On August 6, 2016, a team from RAWNY went ashore on Motor Island (NY049) and successfully put the island on the air; qualifying it for the U.S. Islands Awards Program.
The team met at the Town of Tonawanda public boat launch docks at the foot of Sheridan Drive at 6:30 in the morning and began the tedious process of loading two boats for the trip out to the island. Captains Glenn Hicks, and Randy (N2RRR), were the utmost professionals and made sure our trip across the Niagara River to the island was quick and safe.
Conditions on the island were cramped as we were only allowed to operate on a very narrow beach on the northwest side of the island that measured 8 feet wide by approximately 40 feet long. When we first arrived at the island, the beach was littered with bird droppings, and we found it necessary to locate a piece of driftwood and rake the stuff into the water. As the day wore on, we discovered that we LOST about two feet of beach as we slowly discovered that our canopy supports, table legs, and counterpoise wires were in the water!
All told, we had five stations on the air simultaneously… covering 40, 20, and 17 meters in addition to a 2-meter station that was monitoring 146.460 simplex. 30 meters was completely dead, and although there were reports of activity on 15 and 10, we heard nothing. We operated SSB, CW, and PSK31. In order to qualify an island for the USI program, a total of twenty-five contacts including two DXCC entities must be made. Normally, a single contact with ANY station in the U.S. counts as one DXCC entity, but Randy (N2RRR) made the first contact in style by working a station in Jamaica on 20 meters. We also worked two stations in Canada – one in Alberta and the other in Saskatchewan.
All of our antennas were portable… utilizing 43′ long wires with counterpoises that were used for 40 meters, and two Buddipole systems for 20 and 17 meters. Mike (KA2GVY) built a groundplane antenna for 2-meters. Everyone operated on batteries with power outputs ranging from 5 watts on PSK31, to 10 to 50 watts out on phone and CW. Even though everyone had multiple battery backups, we found that only a single pack was necessary as the power consumption was excellently managed.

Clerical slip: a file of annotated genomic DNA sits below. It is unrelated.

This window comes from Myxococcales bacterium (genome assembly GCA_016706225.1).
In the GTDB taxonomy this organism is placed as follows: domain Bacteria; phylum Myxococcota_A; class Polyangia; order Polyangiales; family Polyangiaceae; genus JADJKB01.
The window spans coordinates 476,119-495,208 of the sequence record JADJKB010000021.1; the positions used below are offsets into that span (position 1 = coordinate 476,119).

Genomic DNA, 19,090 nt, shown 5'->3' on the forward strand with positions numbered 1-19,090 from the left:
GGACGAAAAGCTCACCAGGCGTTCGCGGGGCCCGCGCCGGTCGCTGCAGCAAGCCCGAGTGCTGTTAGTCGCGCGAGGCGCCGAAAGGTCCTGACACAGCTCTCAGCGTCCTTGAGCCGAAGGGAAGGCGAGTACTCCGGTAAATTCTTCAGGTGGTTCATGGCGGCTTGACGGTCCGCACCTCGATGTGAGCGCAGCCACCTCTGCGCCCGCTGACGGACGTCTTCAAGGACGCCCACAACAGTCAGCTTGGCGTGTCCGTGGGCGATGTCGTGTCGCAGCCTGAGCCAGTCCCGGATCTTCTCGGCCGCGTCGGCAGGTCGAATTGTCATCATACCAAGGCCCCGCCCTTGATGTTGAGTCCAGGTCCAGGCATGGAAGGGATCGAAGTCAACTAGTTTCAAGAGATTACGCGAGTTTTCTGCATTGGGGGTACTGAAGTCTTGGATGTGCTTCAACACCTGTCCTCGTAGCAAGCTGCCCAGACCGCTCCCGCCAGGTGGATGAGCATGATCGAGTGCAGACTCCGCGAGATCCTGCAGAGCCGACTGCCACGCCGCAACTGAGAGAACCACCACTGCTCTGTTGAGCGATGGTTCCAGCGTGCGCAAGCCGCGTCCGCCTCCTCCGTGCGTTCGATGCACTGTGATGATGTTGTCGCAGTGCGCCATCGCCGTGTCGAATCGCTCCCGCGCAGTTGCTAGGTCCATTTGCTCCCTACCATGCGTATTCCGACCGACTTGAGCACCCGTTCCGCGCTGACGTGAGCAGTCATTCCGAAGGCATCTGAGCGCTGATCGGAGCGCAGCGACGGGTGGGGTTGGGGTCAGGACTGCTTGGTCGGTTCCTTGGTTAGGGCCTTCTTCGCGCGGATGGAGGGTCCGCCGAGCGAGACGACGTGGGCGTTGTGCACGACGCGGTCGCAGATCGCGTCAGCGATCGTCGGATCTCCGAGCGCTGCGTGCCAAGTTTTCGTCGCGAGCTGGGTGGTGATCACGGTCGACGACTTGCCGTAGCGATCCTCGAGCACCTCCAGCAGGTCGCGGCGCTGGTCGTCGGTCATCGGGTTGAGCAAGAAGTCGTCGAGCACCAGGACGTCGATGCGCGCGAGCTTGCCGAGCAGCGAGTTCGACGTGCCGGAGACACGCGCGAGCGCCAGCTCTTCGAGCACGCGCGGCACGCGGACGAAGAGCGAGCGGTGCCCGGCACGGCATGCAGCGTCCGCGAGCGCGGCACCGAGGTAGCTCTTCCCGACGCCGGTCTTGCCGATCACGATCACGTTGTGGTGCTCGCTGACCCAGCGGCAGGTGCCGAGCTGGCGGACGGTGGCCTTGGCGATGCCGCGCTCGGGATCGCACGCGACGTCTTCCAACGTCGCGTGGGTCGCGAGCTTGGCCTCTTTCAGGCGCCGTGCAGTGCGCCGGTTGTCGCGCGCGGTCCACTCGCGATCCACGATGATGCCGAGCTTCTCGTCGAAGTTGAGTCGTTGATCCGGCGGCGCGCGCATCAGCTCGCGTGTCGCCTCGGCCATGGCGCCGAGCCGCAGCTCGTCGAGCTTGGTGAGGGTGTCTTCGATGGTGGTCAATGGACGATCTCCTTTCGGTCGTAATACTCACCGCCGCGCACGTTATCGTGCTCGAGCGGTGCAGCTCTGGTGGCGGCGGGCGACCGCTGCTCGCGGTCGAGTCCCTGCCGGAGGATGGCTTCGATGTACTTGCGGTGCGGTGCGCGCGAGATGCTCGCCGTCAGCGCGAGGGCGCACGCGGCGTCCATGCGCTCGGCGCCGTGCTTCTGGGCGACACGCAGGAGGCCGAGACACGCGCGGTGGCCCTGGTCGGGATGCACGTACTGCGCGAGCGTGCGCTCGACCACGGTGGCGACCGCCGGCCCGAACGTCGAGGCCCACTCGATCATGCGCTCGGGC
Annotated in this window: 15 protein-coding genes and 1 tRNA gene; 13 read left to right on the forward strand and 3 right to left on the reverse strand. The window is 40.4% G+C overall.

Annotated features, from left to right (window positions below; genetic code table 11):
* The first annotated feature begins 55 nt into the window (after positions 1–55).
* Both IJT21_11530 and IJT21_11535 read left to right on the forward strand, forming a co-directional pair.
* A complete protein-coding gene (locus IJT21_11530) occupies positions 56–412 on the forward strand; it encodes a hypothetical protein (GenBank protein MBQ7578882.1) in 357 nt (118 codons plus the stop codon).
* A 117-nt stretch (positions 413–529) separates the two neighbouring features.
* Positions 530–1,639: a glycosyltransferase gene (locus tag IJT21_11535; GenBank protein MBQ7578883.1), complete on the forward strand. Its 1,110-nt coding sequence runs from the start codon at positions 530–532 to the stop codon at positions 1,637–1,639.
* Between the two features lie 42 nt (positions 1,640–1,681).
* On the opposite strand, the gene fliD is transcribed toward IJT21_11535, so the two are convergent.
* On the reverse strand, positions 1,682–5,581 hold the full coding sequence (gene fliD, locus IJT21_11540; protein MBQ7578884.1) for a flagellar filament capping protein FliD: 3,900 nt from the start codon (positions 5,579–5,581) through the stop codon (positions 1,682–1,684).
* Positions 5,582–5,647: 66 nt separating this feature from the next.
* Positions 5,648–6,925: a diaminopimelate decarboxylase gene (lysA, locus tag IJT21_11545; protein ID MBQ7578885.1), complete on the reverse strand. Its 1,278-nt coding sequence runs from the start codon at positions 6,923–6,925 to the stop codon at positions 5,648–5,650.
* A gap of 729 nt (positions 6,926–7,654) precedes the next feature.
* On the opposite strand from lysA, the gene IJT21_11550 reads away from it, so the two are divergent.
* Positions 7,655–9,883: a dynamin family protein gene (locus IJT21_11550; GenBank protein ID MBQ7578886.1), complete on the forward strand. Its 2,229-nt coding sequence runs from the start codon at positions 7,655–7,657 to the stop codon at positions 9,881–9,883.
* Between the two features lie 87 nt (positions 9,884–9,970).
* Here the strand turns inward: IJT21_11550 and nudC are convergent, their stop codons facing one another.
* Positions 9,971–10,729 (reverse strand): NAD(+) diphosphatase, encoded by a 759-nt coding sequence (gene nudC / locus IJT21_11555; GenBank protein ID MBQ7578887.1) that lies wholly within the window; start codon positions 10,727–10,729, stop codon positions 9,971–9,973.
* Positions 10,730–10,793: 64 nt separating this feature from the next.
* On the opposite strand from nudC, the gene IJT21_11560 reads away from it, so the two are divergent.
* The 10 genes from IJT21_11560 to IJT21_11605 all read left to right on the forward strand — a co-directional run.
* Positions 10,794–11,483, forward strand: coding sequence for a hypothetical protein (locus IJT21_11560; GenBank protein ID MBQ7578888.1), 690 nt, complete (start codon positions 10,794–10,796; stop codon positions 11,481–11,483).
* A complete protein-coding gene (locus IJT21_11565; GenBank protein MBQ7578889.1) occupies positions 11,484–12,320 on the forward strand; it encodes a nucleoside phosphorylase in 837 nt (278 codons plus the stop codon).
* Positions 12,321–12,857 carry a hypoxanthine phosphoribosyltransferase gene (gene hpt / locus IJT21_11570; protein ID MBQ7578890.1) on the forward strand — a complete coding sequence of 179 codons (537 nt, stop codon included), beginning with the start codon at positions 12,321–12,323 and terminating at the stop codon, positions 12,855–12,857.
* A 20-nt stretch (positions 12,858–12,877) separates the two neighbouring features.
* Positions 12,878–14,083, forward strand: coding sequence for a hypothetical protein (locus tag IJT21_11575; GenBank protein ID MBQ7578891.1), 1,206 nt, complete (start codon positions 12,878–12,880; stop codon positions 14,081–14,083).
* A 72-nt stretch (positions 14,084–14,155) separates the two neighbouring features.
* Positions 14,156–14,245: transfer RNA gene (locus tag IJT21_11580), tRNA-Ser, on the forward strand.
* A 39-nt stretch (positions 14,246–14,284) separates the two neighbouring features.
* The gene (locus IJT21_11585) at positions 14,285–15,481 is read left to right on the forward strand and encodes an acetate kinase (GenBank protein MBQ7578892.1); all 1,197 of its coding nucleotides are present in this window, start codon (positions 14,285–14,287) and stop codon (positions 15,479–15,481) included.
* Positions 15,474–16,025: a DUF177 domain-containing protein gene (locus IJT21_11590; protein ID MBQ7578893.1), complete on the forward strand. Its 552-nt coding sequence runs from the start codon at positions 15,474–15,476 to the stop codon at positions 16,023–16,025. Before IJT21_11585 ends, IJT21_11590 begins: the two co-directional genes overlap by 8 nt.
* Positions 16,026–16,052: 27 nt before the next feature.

The biggest problem was trying to erect the two 43′ long wire antennas. Since we were not permitted to venture anywhere on the island off the beach we were assigned to, we had to be extremely careful on how we shot support ropes into the few trees we had access to that were close to the beach. It took a frustrating long time to get the ropes into the air, but eventually, the antennas were up and Jim (KA2IWK) and Chris (KD2ISV) were on 40 meter phone and CW making contacts.
By the time all of the antennas were up and all the gear was connected, every station was on the air by 9:30 am. Randy (N2RRR) was the first to break the ice thanks to his fantastic screwdriver antenna mounted on a tripod and four counterpoise radials. Soon, Randy made eight contacts including the contact in Jamaica. Shortly thereafter, everyone was calling out “I got one!” It was very much like fishing. Matt (KD2LGG) kept a close tally on all the contacts, letting us know when we were getting close to and reaching the required twenty-five.
Aaron (N2HTL) handled the PSK31 duties using an early 1970s vintage TenTec Argonaut at 5 watts, and Mike (KA2GVY) manned the 2-meter simplex station. Eric (K2WGF) manned 17 meters.
The stations were set up for each band so that if an operator got tired of 20 meters, he could simply trade places with the person operating on 40 meters. However, band conditions were not the best. We would hit pockets of multiple contacts thanks to W2PE being spotted on the various DX spotting networks. Once those small pile-ups stopped, you could compare the band conditions to fishing when no fish are biting – it was like “drowning worms.”
Once the bands started to open up around 1:00 in the afternoon, everyone stating making contacts. 20 meters was the hotspot and soon Matt (KD2LGG), Lauren (KC2RBN) and Victoria (KD2BKZ) were filling the log sheets as us “old-timers” stood by taking in the scenery and eating snacks!
If you go by the rules of USI were we simply had to make 25 contacts and 2 DXCC entities, we could have wrapped up the operation by 12:00 pm. But the location was magnificent, the weather was perfect, the water was warm, and we were on an island taking it all in! We finally pulled the plug around 4:30 in the afternoon with a total of 150 contacts (give or take a few). We then packed up and headed back to the mainland, leaving Motor Island exactly as we found it.
This was a once in a lifetime opportunity for RAWNY. No other amateur radio operation (either through a club or an individual) will be allowed on the island after us. We have to give a very special thanks for the NYS DEC for granting us permission to operate from Motor Island and for putting their trust in us that the island and it’s protected inhabitants would not be disturbed in any way. A very special thanks to Chris’ (KD2ISV) brother-in-law, Glenn, for providing transportation for half of the team to and from the island.